Some time ago I needed an X-ray. I went to the hospital reception and was told to follow the blue line on the floor. Great idea, however I needed several X-rays by the time I arrived, I had walked into so many trolleys whilst looking at the ground.
When I first started creating websites it would take several months to get sites listed on search engines. One would write a site, generally half a dozen pages or so, add a few keywords and a description to the code and wait for it to all happen. It was infuriatingly slow, there were debates as to whether one should submit sites to the UK and/or the US versions of the search engines and whether submitting to both would cancel each other out.
My recent record for site submission is about 40 seconds. That is from the time that I made a blog post live to being able to find it on Google. 40 seconds.
Nowadays sites are much larger entities, this one already runs into hundreds of pages, it’s a blog and although the posts all sit in a single page, that page is effectively a placeholder for as many posts as I write. Click on the title of the posts and you will see that they open up into their own page.
New World Order
Clearly there is a need to ensure order so that firstly people find your site through search engines and secondly so that once at your site they can find the information that they want. If one were to nip down to the local library and find that they had decided not to classify their books you would probably either,
- Leave and go and find a more organised library
- Find something unexpected but interesting to read
The same goes for blogs, ultimately your work will get lost in an ever increasing pile if you don’t implement a good system early on. OK so you aren’t going to implement the Dewey Decimal Classification system but you can and should implement some category system.
For Categories and Tags, Read Contents and Index
A brief exercise. In the sidebar of this site you will see a drop-down called “Quick Search”. I could have called it anything and it says ‘Select Category’ on it because this is what the tool does. Your readers can use the category selector to filter out all of the bits that they don’t want to read and find the bits that they are interested in. It’s like the contents list at the beginning of a book.
Play around, go on, try it.
So your reader can click on the drop-down, find a subject that interests them and find they are presented with a subset of your posts.. It’s a hierarchical system eg Transport>Bicycles>Gazelle, all in all a very powerful tool.
I recommend that my customers start by considering a category structure as a paper exercise before a WordPress site is to be created. This is normally quite a difficult process that includes a fair amount of soul-searching and self-analysis. It is unlikely to be a completed item ‘at-the-off’ but it is essential. It will ask questions about what you do and what the site is to do and communicate.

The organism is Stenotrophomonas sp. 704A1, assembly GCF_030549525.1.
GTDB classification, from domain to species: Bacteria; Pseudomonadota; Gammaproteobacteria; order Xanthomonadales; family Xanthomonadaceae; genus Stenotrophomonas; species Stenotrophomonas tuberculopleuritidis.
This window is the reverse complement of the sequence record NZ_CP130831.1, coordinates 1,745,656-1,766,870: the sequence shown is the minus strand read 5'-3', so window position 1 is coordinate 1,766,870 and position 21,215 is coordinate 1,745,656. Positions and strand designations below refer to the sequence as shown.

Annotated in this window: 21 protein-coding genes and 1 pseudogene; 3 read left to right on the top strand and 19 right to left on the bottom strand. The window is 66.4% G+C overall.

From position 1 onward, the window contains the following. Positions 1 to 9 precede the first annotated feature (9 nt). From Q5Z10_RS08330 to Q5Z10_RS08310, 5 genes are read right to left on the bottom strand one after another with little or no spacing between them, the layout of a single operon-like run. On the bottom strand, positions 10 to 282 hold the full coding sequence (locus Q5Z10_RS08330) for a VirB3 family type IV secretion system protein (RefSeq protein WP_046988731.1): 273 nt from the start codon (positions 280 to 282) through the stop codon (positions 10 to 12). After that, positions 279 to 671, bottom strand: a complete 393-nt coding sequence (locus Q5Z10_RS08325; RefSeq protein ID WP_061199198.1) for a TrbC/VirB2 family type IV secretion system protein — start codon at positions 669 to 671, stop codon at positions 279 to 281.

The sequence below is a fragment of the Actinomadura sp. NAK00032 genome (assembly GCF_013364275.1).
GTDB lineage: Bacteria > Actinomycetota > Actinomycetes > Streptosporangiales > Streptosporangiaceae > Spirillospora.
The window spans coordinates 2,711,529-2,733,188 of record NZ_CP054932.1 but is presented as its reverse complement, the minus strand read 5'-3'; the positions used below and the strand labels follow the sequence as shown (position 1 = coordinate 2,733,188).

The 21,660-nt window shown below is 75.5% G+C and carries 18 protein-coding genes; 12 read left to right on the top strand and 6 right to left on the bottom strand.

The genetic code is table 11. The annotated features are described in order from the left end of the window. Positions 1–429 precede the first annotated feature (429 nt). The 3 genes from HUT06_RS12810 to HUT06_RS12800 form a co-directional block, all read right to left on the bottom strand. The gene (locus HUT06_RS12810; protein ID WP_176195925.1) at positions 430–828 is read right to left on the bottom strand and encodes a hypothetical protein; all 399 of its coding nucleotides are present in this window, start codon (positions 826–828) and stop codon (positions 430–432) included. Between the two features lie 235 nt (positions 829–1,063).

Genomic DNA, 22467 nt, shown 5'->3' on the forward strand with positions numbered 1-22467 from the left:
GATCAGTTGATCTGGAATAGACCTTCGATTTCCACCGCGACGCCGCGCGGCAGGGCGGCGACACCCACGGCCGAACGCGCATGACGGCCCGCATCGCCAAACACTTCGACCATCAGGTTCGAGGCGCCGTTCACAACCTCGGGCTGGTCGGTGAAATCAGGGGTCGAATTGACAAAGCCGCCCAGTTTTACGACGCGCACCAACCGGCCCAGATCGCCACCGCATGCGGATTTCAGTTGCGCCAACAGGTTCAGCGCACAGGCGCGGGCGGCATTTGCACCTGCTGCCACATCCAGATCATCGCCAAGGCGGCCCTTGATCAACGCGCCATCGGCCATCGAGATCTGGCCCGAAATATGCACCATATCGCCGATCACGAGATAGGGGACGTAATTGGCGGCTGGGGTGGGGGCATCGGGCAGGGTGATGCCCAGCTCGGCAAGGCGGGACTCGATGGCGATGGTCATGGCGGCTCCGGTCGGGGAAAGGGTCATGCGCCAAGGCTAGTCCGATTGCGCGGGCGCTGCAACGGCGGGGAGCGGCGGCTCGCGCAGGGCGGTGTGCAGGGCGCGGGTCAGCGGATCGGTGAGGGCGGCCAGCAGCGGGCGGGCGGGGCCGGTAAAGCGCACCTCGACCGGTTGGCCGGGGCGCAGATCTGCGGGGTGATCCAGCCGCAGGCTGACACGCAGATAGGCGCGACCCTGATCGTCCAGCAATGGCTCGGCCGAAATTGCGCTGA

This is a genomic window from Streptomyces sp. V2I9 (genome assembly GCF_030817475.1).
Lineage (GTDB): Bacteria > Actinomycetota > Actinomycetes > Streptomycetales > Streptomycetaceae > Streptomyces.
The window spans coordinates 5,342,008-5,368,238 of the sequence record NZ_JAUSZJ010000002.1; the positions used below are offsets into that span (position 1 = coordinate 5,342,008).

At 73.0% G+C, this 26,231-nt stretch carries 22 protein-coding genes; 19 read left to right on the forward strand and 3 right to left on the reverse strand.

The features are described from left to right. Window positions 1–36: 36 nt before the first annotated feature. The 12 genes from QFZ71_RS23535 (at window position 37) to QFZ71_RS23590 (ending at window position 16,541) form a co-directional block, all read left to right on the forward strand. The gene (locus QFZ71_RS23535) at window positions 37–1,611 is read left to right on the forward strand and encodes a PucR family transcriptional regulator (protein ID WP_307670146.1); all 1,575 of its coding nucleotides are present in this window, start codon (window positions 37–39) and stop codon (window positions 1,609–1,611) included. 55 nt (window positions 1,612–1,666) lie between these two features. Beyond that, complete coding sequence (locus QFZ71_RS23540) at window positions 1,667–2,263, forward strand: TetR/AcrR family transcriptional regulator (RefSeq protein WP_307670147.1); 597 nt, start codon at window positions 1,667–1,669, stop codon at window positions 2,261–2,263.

Using WordPress to Create Categories and Tags
Once created on paper WordPress provides a number of ways to create and develop the category structure through the dashboard.
- Under the “Posts” tab you will find a link to the categories page where you can add a new category either as a standalone item or as a sub-category with a parent. For instance the parent of ‘Cars’ in my system is ‘Transport’.
- When creating a post, a categories box appears where you can either assign your post to an existing category, or create a new category. This is a particularly useful tool because your blog will develop and hopefully the category structure will develop too.
So to tags. We are now back at the beginning (sort of), you may recall that I mentioned keywords being applied pages. Keywords are words that people may use to search for. Whilst being related to categories they may not necessarily be the same.
As a simple example, Aston Martin is undeniably ‘transport’ but if you Google transport you will probably find information about busses and tubes. (yep- I’ve just checked it, you do).
Instead you might search for “luxury + car” and sure enough, page one Google a reference to Astons.
So in this example Transport is “Category” that Aston Martin might be in but “Luxury, Fast, car, James Bond, Aston, Martin” are the tags that people will use to find the post .
Again WordPress allows you to apply tags to your posts. These tags will act as keywords that will help people to find your posts through searches.
This probably all sounds hopelessly long-winded, it isn’t though. It will become second nature to you when writing posts. The bottom line is that you will help people find their way to your site and then find their way round when they are there.